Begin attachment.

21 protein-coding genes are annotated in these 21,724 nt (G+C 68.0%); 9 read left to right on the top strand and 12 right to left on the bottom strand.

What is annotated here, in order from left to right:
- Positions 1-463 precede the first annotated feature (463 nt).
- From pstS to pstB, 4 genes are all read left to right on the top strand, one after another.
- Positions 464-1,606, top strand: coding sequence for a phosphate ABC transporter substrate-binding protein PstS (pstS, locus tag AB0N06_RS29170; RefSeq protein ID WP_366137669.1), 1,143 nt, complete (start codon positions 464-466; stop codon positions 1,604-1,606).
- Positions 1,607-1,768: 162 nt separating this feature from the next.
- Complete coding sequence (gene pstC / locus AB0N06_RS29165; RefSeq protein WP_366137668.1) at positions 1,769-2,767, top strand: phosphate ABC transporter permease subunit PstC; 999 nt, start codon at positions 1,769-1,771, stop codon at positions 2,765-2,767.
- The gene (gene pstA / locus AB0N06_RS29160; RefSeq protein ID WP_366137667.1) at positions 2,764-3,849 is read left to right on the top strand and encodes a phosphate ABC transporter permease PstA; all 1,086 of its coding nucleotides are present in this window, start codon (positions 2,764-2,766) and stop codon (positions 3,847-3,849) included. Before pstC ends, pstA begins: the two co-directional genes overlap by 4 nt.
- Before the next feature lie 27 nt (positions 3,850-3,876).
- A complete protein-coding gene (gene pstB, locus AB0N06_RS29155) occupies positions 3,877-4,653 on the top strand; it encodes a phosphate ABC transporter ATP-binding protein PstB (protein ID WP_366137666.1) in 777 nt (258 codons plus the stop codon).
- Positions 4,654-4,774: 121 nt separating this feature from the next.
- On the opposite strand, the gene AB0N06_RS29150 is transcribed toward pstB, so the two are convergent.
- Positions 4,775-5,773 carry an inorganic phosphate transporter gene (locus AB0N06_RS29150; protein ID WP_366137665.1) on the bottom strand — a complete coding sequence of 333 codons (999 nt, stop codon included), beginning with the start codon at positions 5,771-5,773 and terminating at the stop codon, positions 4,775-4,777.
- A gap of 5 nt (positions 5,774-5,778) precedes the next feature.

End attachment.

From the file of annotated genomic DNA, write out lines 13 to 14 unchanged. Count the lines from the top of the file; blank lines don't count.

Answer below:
- Positions 4,775-5,773 carry an inorganic phosphate transporter gene (locus AB0N06_RS29150; protein ID WP_366137665.1) on the bottom strand — a complete coding sequence of 333 codons (999 nt, stop codon included), beginning with the start codon at positions 5,771-5,773 and terminating at the stop codon, positions 4,775-4,777.
- A gap of 5 nt (positions 5,774-5,778) precedes the next feature.